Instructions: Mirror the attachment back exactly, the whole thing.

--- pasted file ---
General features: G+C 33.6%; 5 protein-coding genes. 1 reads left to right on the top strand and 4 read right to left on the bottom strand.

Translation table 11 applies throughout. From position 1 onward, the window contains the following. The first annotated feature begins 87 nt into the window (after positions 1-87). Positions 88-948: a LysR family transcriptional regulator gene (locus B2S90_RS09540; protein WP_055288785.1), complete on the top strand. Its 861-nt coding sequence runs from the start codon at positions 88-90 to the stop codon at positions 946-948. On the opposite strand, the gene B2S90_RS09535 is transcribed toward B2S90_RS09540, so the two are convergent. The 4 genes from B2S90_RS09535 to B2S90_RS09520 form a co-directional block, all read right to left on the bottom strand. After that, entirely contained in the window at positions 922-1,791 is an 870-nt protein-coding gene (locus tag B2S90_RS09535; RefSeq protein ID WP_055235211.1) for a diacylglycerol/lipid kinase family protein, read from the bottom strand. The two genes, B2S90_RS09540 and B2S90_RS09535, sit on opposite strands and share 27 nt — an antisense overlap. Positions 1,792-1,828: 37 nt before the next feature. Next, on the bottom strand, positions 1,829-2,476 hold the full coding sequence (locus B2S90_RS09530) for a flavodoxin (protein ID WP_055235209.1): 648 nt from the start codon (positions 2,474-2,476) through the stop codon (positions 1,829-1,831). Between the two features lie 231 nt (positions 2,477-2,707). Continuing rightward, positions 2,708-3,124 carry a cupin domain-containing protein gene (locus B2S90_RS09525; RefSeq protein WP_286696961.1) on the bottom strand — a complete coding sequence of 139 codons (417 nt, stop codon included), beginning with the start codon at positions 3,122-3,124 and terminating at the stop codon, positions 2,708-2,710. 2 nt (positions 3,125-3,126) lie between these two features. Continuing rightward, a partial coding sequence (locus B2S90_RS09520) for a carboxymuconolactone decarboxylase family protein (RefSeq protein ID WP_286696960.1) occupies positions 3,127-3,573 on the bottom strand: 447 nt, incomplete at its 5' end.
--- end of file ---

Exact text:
General features: G+C 33.6%; 5 protein-coding genes. 1 reads left to right on the top strand and 4 read right to left on the bottom strand.

Translation table 11 applies throughout. From position 1 onward, the window contains the following. The first annotated feature begins 87 nt into the window (after positions 1-87). Positions 88-948: a LysR family transcriptional regulator gene (locus B2S90_RS09540; protein WP_055288785.1), complete on the top strand. Its 861-nt coding sequence runs from the start codon at positions 88-90 to the stop codon at positions 946-948. On the opposite strand, the gene B2S90_RS09535 is transcribed toward B2S90_RS09540, so the two are convergent. The 4 genes from B2S90_RS09535 to B2S90_RS09520 form a co-directional block, all read right to left on the bottom strand. After that, entirely contained in the window at positions 922-1,791 is an 870-nt protein-coding gene (locus tag B2S90_RS09535; RefSeq protein ID WP_055235211.1) for a diacylglycerol/lipid kinase family protein, read from the bottom strand. The two genes, B2S90_RS09540 and B2S90_RS09535, sit on opposite strands and share 27 nt — an antisense overlap. Positions 1,792-1,828: 37 nt before the next feature. Next, on the bottom strand, positions 1,829-2,476 hold the full coding sequence (locus B2S90_RS09530) for a flavodoxin (protein ID WP_055235209.1): 648 nt from the start codon (positions 2,474-2,476) through the stop codon (positions 1,829-1,831). Between the two features lie 231 nt (positions 2,477-2,707). Continuing rightward, positions 2,708-3,124 carry a cupin domain-containing protein gene (locus B2S90_RS09525; RefSeq protein WP_286696961.1) on the bottom strand — a complete coding sequence of 139 codons (417 nt, stop codon included), beginning with the start codon at positions 3,122-3,124 and terminating at the stop codon, positions 2,708-2,710. 2 nt (positions 3,125-3,126) lie between these two features. Continuing rightward, a partial coding sequence (locus B2S90_RS09520) for a carboxymuconolactone decarboxylase family protein (RefSeq protein ID WP_286696960.1) occupies positions 3,127-3,573 on the bottom strand: 447 nt, incomplete at its 5' end.